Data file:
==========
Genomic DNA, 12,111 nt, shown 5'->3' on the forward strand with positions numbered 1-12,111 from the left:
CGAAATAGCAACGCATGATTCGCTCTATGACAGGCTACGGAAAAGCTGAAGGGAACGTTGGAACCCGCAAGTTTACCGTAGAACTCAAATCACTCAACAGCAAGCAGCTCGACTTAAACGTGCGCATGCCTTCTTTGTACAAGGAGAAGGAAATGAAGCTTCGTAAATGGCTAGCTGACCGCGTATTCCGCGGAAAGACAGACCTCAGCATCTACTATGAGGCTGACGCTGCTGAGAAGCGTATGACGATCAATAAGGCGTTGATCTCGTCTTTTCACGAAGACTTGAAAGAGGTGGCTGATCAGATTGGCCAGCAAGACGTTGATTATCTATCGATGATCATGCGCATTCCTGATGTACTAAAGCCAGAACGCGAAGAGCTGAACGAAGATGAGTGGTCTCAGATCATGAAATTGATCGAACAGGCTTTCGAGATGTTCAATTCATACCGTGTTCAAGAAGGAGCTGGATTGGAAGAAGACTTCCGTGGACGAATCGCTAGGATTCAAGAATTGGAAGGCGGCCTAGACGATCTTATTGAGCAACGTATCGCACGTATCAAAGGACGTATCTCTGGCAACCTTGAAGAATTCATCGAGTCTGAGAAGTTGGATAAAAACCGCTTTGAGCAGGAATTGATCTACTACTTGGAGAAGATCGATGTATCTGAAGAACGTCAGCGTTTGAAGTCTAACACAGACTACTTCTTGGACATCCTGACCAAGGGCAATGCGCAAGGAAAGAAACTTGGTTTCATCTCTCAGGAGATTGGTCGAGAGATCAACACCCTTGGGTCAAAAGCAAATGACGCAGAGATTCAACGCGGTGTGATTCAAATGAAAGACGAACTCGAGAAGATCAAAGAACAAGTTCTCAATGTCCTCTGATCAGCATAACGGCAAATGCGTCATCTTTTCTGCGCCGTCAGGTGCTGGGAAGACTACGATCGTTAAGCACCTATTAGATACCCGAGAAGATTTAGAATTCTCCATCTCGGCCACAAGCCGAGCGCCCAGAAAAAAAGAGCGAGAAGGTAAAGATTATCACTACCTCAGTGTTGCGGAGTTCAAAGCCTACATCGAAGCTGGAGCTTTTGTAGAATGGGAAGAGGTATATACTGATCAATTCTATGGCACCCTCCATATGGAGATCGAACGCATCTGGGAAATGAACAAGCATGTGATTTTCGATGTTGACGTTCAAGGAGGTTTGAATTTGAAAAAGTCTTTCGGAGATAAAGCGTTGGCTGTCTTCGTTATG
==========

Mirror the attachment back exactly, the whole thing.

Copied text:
Genomic DNA, 12,111 nt, shown 5'->3' on the forward strand with positions numbered 1-12,111 from the left:
CGAAATAGCAACGCATGATTCGCTCTATGACAGGCTACGGAAAAGCTGAAGGGAACGTTGGAACCCGCAAGTTTACCGTAGAACTCAAATCACTCAACAGCAAGCAGCTCGACTTAAACGTGCGCATGCCTTCTTTGTACAAGGAGAAGGAAATGAAGCTTCGTAAATGGCTAGCTGACCGCGTATTCCGCGGAAAGACAGACCTCAGCATCTACTATGAGGCTGACGCTGCTGAGAAGCGTATGACGATCAATAAGGCGTTGATCTCGTCTTTTCACGAAGACTTGAAAGAGGTGGCTGATCAGATTGGCCAGCAAGACGTTGATTATCTATCGATGATCATGCGCATTCCTGATGTACTAAAGCCAGAACGCGAAGAGCTGAACGAAGATGAGTGGTCTCAGATCATGAAATTGATCGAACAGGCTTTCGAGATGTTCAATTCATACCGTGTTCAAGAAGGAGCTGGATTGGAAGAAGACTTCCGTGGACGAATCGCTAGGATTCAAGAATTGGAAGGCGGCCTAGACGATCTTATTGAGCAACGTATCGCACGTATCAAAGGACGTATCTCTGGCAACCTTGAAGAATTCATCGAGTCTGAGAAGTTGGATAAAAACCGCTTTGAGCAGGAATTGATCTACTACTTGGAGAAGATCGATGTATCTGAAGAACGTCAGCGTTTGAAGTCTAACACAGACTACTTCTTGGACATCCTGACCAAGGGCAATGCGCAAGGAAAGAAACTTGGTTTCATCTCTCAGGAGATTGGTCGAGAGATCAACACCCTTGGGTCAAAAGCAAATGACGCAGAGATTCAACGCGGTGTGATTCAAATGAAAGACGAACTCGAGAAGATCAAAGAACAAGTTCTCAATGTCCTCTGATCAGCATAACGGCAAATGCGTCATCTTTTCTGCGCCGTCAGGTGCTGGGAAGACTACGATCGTTAAGCACCTATTAGATACCCGAGAAGATTTAGAATTCTCCATCTCGGCCACAAGCCGAGCGCCCAGAAAAAAAGAGCGAGAAGGTAAAGATTATCACTACCTCAGTGTTGCGGAGTTCAAAGCCTACATCGAAGCTGGAGCTTTTGTAGAATGGGAAGAGGTATATACTGATCAATTCTATGGCACCCTCCATATGGAGATCGAACGCATCTGGGAAATGAACAAGCATGTGATTTTCGATGTTGACGTTCAAGGAGGTTTGAATTTGAAAAAGTCTTTCGGAGATAAAGCGTTGGCTGTCTTCGTTATG